Results for 'Transcendentals'

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  1. Husserl's Notion of the Natural Attitude and the Shut to Transcendental Phenomenology.Transcendental Phenomenology - 2003 - In Anna-Teresa Tymieniecka (ed.), Phenomenology World-Wide. Kluwer Academic Publishers. pp. 80--114.
     
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  2.  90
    Transcendental Philosophy as a Scientific Research Programme.Michael Lewin - 2021 - Kantian Journal 40 (3):93-126.
    Transcendental philosophy was not born like Athena out of Zeus’s head, mature and in full armour from the very beginning. That is why in both prefaces to the Critique of Pure Reason (1781 and 1787) Kant introduces the concept of transcendental philosophy as an “idea.” The idea understood architectonically develops slowly and only gradually acquires a definite form. As witnessed by the works of Kant himself and of his predecessors and followers, the idea of transcendental philosophy has undergone a series (...)
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  3. Transcendental Arguments and Scepticism: Answering the Question of Justification.Robert Stern - 2000 - Oxford University Press.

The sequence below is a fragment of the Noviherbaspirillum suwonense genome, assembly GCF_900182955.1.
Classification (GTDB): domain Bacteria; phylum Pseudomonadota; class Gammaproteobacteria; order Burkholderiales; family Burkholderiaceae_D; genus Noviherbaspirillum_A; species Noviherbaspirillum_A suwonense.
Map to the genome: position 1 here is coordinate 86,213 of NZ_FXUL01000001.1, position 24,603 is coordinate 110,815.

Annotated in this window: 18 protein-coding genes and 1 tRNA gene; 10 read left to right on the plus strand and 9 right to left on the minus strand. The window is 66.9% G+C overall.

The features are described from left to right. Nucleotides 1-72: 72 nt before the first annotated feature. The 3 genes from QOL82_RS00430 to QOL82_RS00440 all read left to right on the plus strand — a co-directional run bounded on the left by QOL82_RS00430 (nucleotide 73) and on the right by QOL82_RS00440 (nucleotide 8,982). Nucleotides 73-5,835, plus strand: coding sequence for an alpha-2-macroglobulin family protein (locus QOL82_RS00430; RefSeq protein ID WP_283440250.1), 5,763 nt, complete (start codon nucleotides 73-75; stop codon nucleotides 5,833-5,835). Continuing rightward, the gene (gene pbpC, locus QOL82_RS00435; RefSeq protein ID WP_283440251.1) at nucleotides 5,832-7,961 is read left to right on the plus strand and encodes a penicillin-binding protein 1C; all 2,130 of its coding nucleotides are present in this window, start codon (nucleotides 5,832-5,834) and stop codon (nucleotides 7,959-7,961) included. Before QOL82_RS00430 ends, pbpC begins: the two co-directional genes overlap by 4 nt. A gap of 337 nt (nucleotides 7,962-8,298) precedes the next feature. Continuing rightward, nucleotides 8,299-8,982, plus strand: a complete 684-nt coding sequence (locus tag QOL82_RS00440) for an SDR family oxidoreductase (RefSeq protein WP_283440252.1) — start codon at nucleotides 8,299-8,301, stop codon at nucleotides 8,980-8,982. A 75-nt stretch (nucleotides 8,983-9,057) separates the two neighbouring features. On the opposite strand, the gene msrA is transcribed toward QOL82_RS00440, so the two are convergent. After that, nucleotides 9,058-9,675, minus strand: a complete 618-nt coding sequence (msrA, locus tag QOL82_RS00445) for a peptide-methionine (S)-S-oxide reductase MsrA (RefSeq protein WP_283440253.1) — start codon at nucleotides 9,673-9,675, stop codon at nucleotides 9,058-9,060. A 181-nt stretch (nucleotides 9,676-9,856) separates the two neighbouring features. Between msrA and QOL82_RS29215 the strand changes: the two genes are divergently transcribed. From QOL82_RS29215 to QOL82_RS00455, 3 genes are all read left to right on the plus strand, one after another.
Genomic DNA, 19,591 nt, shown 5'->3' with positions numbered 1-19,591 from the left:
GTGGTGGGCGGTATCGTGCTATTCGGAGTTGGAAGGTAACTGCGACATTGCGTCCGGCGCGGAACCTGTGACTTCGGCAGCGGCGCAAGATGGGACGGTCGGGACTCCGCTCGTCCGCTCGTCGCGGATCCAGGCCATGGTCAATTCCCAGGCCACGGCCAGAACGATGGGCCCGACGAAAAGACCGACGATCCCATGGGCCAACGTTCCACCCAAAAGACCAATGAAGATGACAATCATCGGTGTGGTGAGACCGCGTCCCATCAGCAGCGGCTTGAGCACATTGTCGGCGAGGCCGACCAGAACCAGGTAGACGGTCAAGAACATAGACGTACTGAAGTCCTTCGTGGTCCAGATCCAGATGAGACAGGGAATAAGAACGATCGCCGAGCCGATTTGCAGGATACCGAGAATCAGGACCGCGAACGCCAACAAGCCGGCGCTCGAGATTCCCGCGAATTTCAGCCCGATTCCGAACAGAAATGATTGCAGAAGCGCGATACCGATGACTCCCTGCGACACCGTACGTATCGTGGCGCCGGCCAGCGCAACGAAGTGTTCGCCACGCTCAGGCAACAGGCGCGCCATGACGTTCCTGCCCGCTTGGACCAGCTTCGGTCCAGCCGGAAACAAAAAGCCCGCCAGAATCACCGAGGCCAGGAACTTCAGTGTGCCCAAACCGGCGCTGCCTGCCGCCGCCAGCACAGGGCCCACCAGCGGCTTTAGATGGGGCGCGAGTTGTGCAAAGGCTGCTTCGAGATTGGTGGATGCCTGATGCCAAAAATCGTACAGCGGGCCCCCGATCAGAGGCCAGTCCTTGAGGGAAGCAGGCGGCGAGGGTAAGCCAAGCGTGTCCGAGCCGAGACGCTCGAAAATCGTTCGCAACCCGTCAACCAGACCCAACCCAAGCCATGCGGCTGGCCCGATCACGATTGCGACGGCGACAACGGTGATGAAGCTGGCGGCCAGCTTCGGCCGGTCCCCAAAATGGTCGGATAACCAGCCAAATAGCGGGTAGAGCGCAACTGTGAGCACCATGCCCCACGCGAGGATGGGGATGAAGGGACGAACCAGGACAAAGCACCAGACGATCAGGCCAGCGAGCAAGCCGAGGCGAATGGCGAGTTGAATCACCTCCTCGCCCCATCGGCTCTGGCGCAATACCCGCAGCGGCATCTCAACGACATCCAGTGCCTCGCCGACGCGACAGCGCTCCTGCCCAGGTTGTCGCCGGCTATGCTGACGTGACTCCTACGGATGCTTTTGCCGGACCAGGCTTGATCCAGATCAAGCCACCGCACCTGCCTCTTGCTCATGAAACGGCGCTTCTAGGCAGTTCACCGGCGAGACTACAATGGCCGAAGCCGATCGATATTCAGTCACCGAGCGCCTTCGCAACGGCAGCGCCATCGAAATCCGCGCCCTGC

Robert Stern investigates how scepticism can be countered by using transcendental arguments concerning the necessary conditions for the possibility of experience, language, or thought. He shows that the most damaging sceptical questions concern neither the certainty of our beliefs nor the reliability of our belief-forming methods, but rather how we can justify our beliefs.
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  4.  41
    Transcendentality and Nothingness in Sartre's Atheistic Ontology.King-Ho Leung - 2020 - Philosophy 95 (4):471-495.
    This article offers a reading of Sartre's phenomenological ontology in light of the pre-modern understanding of ‘transcendentals’ as universal properties and predicates of all determinate beings. Drawing on Sartre's transcendental account of nothingness in his early critique of Husserl as well as his discussion of ‘determination as negation’ in Being and Nothingness, this article argues that Sartre's universal predicate of ‘the not’ (le non) could be understood in a similar light to the medieval scholastic conception of transcendentals. But (...)